To put a little context to why citizens of Idaho are opposing this bill, we’ll share the history of how many initiatives have ever made it to the ballot since 1933, how many have passed, and how many were actually laws.
CLICK HERE to see the list of actual initiatives and referendums (I & R) since the I & R provision was formally adopted in 1933. Only 17 initiatives were ever approved by voters, and only two of those were actual laws. The number of I & Rs that never even make it onto the ballot is staggering. Yet with this new law, it will become even more difficult for citizens to bring anything forward. In the words of one testimonial to the bill sponsor: “You are trying to fix something that really isn’t broken.”
There are several scholarly articles that link the I & R process to a critical and needed part of the checks and balances of a well-functioning republican government. Sometimes the I & R process is used when citizens deem their elected officials as not acting upon requests for change.
As in the case of Medicaid expansion, proponents say the citizens of Idaho grew frustrated with a lack of action on expanding health care benefits to more Idahoans, taking matters into their own hands. Same thing for the initiative to raise the minimum wage, supporters of that initiative say they have been asking the legislature for an increase for ten years with no change.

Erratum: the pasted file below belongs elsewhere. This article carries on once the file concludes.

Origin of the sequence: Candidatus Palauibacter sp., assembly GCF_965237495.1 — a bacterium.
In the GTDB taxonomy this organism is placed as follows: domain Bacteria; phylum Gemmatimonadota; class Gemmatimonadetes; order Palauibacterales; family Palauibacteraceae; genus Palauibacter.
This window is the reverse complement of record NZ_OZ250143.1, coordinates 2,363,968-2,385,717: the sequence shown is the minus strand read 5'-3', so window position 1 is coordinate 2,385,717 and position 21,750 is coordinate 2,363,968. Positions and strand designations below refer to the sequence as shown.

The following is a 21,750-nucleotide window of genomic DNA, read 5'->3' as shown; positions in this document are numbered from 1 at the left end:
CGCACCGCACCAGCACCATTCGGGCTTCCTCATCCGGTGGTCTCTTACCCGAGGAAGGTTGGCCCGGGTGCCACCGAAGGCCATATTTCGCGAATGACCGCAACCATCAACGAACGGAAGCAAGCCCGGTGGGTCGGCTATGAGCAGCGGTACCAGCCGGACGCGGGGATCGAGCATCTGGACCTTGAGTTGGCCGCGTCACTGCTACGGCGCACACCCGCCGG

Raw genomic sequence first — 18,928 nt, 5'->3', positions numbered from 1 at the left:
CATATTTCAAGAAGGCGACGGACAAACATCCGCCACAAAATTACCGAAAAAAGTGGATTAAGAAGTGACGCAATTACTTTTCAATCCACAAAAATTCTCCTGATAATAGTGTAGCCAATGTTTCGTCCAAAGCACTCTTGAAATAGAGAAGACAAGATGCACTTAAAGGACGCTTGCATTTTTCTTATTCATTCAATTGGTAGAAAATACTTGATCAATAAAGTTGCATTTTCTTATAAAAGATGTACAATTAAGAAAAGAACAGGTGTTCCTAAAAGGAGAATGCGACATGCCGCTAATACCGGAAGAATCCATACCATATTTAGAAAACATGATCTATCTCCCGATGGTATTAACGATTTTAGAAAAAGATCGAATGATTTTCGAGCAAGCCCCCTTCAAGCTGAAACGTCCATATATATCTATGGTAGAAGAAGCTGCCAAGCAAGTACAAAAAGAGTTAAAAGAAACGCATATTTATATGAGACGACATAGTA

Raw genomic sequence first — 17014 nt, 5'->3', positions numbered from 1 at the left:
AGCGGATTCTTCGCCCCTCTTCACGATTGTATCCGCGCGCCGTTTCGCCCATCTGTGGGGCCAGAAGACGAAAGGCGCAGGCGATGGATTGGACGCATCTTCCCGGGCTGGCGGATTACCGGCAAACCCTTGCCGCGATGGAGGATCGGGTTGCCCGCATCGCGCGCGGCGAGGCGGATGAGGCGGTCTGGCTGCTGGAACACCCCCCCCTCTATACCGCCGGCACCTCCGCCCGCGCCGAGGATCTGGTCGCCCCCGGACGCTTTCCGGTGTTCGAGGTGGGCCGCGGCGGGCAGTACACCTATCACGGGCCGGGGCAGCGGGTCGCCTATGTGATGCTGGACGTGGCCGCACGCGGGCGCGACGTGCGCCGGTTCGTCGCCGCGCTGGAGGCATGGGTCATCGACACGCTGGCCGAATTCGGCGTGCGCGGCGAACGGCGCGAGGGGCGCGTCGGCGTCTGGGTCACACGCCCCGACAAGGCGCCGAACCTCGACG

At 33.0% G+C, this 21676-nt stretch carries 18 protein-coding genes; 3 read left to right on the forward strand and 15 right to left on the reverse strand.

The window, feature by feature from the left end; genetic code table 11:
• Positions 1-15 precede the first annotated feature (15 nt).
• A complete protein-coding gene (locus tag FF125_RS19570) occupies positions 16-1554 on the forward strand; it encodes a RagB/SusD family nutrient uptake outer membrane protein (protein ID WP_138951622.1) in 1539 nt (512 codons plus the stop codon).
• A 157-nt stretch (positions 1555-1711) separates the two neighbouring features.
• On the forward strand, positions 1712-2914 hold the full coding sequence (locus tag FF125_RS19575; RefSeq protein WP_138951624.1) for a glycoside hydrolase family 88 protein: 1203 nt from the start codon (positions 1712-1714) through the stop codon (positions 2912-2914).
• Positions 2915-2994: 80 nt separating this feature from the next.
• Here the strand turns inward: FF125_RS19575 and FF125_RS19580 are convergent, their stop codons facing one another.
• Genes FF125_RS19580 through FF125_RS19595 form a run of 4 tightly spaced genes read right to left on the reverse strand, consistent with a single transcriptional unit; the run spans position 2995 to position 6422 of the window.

How does this Connect to the Nonprofit Sector?
You are likely asking yourself this now. There is both a direct and an indirect connection.
Part of the Idaho Nonprofit Center’s mission is to educate and advocate and we often vacillate info sessions about advocacy. One of the ways nonprofits can engage in advancing their mission through advocacy is the support (or opposition) of initiatives that could help them more fully realize their missions.
Example: Last fall a decent number of health and human service organizations actively and publicly supported the passage of Medicaid expansion. Perhaps the most visible is The Speedy Foundation who actively work to reduce the number of deaths in Idaho by suicide. With more Idahoans having access to mental health care benefits there is a greater chance of people getting the support they need thereby reducing suicide deaths.
In summary, the most concerning factor (aside from shortened time frame and expansion of percent required and expansion of legislative districts) is the emergency clause that effectively eliminates the citizens of Idaho to have their voice heard on SB 1159 in November.
The Idaho Nonprofit Center would like to ensure that you are both aware of this legislation and informed about your options moving forward.
This falls under our Policy Agenda, adopted by the board in 2018 within the category of Policy Awareness & Advocacy Education, click here to review the full agenda.
If you would like to express your opinion on this bill we urge you to contact your representatives and the governor’s office immediately. Thank you!